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Pyotr Ilyich TCHAIKOVSKY (1840-1893)
String Quartet No.1 in D, Op.11 (1871) [32:17]
String Quartet No.2 in F, Op.22 (1874) [36:53]
String Quartet No.3 in E-flat, Op.30 (1876) [37:40]
String Quartet Movement in B-flat major (1865) [12:57]
Anton Quartet
rec. 1993, Studio La Clé d’ut, Paris
FORGOTTEN RECORDS FR1297-98 [69:13 + 50:40]

Recorded back in 1993, I am not sure but suspect that this Tchaikovsky quartet cycle has been previously released on a small label but without much wide distribution. It was sponsored by a number of eminent organisations – Air France, Société Jas Hennessy, Fondation Menuhin – and the members of the Anton Quartet were given a set of violins made by the luthier Jean-Jacques Pagès on which to play. The group was founded in 1986 by students at the Moscow Conservatoire and Gnessin Institute, studying with Valentin Berlinsky of the Borodin Quartet. They won second prize at the 1988 Prague Spring competition and the following year won the Grand Prix in the quartet category at the Concours d'Évian. There is just a very brief paragraph printed on the jewel case about the group.

The first violinist of the quartet, Anton Matalaev, died in 2002, but in the period of less than a decade the ensemble was active they managed to record a small amount - some Bartók, Shostakovich, Glinka, Borodin and the like. But this twofer of Tchaikovsky’s string quartets, which includes the single quartet movement sometimes called, Germanically, the Quartettsatz in B flat major, seems to be their major undertaking on disc.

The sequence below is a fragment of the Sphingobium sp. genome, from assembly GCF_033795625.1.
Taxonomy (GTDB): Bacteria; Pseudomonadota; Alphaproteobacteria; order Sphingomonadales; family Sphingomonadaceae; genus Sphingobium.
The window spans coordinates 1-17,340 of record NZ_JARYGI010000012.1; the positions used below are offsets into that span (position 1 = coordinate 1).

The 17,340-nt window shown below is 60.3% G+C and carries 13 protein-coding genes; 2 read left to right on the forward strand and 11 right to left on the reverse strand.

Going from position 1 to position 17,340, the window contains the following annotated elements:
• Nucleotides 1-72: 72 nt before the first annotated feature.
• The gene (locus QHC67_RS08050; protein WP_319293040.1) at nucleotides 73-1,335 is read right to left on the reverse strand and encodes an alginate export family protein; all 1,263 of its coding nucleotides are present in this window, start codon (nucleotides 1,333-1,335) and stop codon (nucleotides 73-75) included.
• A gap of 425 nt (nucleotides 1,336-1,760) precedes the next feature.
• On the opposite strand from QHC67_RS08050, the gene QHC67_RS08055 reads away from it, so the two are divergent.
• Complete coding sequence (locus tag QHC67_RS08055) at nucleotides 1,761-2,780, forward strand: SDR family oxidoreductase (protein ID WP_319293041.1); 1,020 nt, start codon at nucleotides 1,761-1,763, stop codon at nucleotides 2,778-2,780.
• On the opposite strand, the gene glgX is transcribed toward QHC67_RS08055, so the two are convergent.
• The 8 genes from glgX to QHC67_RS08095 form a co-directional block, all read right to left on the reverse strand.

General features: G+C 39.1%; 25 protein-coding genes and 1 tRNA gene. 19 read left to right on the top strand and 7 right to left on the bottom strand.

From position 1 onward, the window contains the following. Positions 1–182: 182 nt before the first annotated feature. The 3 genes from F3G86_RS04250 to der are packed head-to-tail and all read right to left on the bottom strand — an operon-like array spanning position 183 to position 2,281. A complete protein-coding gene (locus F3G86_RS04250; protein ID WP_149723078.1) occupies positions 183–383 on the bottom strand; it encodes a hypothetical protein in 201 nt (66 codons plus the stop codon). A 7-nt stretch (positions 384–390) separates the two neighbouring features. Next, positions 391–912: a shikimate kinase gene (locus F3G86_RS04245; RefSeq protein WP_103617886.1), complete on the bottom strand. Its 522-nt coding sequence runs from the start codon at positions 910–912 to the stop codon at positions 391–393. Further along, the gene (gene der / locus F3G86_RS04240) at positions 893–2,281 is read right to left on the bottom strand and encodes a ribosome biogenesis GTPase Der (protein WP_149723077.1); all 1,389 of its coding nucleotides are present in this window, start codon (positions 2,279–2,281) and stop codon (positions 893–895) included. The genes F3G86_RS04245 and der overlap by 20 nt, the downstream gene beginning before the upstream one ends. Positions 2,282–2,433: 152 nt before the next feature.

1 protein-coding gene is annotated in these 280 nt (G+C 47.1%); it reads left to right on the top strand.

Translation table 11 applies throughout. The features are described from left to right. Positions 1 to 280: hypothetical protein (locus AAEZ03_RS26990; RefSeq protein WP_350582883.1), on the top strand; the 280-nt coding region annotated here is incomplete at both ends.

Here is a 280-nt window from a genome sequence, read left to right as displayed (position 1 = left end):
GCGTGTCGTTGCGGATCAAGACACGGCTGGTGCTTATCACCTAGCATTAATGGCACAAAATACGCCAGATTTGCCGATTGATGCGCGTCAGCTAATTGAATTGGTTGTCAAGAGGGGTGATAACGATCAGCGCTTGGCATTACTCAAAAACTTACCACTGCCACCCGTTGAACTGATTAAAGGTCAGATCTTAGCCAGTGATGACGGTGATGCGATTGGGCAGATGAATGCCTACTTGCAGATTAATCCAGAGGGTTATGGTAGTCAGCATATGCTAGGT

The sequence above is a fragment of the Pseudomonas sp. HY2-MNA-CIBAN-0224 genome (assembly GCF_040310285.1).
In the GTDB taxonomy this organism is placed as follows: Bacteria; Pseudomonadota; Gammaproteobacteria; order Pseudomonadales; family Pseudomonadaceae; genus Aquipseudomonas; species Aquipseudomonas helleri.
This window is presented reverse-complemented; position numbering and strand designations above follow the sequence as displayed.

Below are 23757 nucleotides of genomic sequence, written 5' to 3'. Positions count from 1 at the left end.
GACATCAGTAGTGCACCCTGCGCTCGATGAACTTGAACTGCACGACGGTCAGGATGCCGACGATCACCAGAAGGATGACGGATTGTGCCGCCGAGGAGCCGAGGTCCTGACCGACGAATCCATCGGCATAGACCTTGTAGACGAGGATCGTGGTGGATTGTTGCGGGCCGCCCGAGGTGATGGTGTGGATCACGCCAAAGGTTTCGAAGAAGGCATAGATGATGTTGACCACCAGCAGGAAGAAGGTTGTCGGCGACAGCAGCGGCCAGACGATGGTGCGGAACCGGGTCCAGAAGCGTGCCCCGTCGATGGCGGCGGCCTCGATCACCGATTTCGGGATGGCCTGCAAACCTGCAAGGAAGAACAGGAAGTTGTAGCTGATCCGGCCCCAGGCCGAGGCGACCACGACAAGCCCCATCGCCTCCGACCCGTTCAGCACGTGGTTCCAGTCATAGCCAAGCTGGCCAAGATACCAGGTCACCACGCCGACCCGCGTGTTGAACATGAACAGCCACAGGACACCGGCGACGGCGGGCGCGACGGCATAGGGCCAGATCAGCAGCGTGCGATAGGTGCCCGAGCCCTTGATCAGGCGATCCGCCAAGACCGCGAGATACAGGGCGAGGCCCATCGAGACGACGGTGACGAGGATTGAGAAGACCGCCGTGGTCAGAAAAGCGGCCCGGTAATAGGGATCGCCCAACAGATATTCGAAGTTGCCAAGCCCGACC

This is an accomplished set, technically adroit and with a sure sense of the music’s architecture. The ethos is one of clarity and directness, the sonority remaining relatively light and it would be interesting to know if the matching instruments conferred any difference in sonority from their accustomed instruments. It would be hard, though, to suggest that the group matches the characterisation and romanticised ardour of the pre-war Budapest Quartet in Op.22 – this at the time when the group had only one Russian in its ranks. There’s a slight want of recitativo misterioso elements in the opening Adagio section and the sense of vivid freewheeling geniality in the scherzo is much more restrained, with a more sedate tempo, in the hands of the Anton.

Nevertheless, though they can’t – nor do they try to – replicate the sonorous and rich warmth of older groups, the Anton plays with circumspect attention to detail. Their Op.11 is also a bit cool which means that the Andante cantabile, the single best-known example of Tchaikovsky’s quartet movements, is played with refined elegance at the expense of some passion. Op.30 is not as often recorded as its companions but in some ways it’s the best interpreted of the trio of quartets, where the well-calibrated dynamics are noticeable, and where the rather Olympian sense of reserve enables the funereal slow movement to maintain its dignity to the end. This rather uncushioned and objectified approach extends to their playing of the quartet movement, a relatively extensive thirteen-minute span.

Allegiance to the Borodin cycles, preferably the one on Chandos, or to the Keller or the New Haydn (on Naxos) will not be dislodged but this recording, made a quarter of a century ago, offers a souvenir of the Anton Quartet at a time when, significant competition prizes under its belt, it was generating momentum in a career that was to be sadly cut short.

Jonathan Woolf



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